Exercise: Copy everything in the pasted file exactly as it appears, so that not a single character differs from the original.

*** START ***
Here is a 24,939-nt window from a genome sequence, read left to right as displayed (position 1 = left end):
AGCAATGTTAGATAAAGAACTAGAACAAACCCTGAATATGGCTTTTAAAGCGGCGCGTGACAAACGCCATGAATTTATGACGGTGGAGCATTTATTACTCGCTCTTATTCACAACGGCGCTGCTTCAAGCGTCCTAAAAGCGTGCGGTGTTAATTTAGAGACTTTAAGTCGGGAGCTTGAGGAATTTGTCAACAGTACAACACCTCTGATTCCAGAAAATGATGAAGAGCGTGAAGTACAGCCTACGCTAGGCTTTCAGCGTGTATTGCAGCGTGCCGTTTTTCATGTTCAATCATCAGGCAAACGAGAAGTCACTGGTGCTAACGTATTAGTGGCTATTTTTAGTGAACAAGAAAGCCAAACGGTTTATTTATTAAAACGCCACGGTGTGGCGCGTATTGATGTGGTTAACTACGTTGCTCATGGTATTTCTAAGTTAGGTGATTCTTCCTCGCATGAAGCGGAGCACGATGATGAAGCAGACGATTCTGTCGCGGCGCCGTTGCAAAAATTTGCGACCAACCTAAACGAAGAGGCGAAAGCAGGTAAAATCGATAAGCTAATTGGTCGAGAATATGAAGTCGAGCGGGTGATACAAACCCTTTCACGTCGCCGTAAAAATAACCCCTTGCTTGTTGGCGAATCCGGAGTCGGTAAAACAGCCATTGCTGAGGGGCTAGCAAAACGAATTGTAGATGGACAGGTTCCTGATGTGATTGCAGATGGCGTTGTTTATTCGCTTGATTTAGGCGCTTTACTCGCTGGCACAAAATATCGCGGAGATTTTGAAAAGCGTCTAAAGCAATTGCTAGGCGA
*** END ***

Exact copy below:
Here is a 24,939-nt window from a genome sequence, read left to right as displayed (position 1 = left end):
AGCAATGTTAGATAAAGAACTAGAACAAACCCTGAATATGGCTTTTAAAGCGGCGCGTGACAAACGCCATGAATTTATGACGGTGGAGCATTTATTACTCGCTCTTATTCACAACGGCGCTGCTTCAAGCGTCCTAAAAGCGTGCGGTGTTAATTTAGAGACTTTAAGTCGGGAGCTTGAGGAATTTGTCAACAGTACAACACCTCTGATTCCAGAAAATGATGAAGAGCGTGAAGTACAGCCTACGCTAGGCTTTCAGCGTGTATTGCAGCGTGCCGTTTTTCATGTTCAATCATCAGGCAAACGAGAAGTCACTGGTGCTAACGTATTAGTGGCTATTTTTAGTGAACAAGAAAGCCAAACGGTTTATTTATTAAAACGCCACGGTGTGGCGCGTATTGATGTGGTTAACTACGTTGCTCATGGTATTTCTAAGTTAGGTGATTCTTCCTCGCATGAAGCGGAGCACGATGATGAAGCAGACGATTCTGTCGCGGCGCCGTTGCAAAAATTTGCGACCAACCTAAACGAAGAGGCGAAAGCAGGTAAAATCGATAAGCTAATTGGTCGAGAATATGAAGTCGAGCGGGTGATACAAACCCTTTCACGTCGCCGTAAAAATAACCCCTTGCTTGTTGGCGAATCCGGAGTCGGTAAAACAGCCATTGCTGAGGGGCTAGCAAAACGAATTGTAGATGGACAGGTTCCTGATGTGATTGCAGATGGCGTTGTTTATTCGCTTGATTTAGGCGCTTTACTCGCTGGCACAAAATATCGCGGAGATTTTGAAAAGCGTCTAAAGCAATTGCTAGGCGA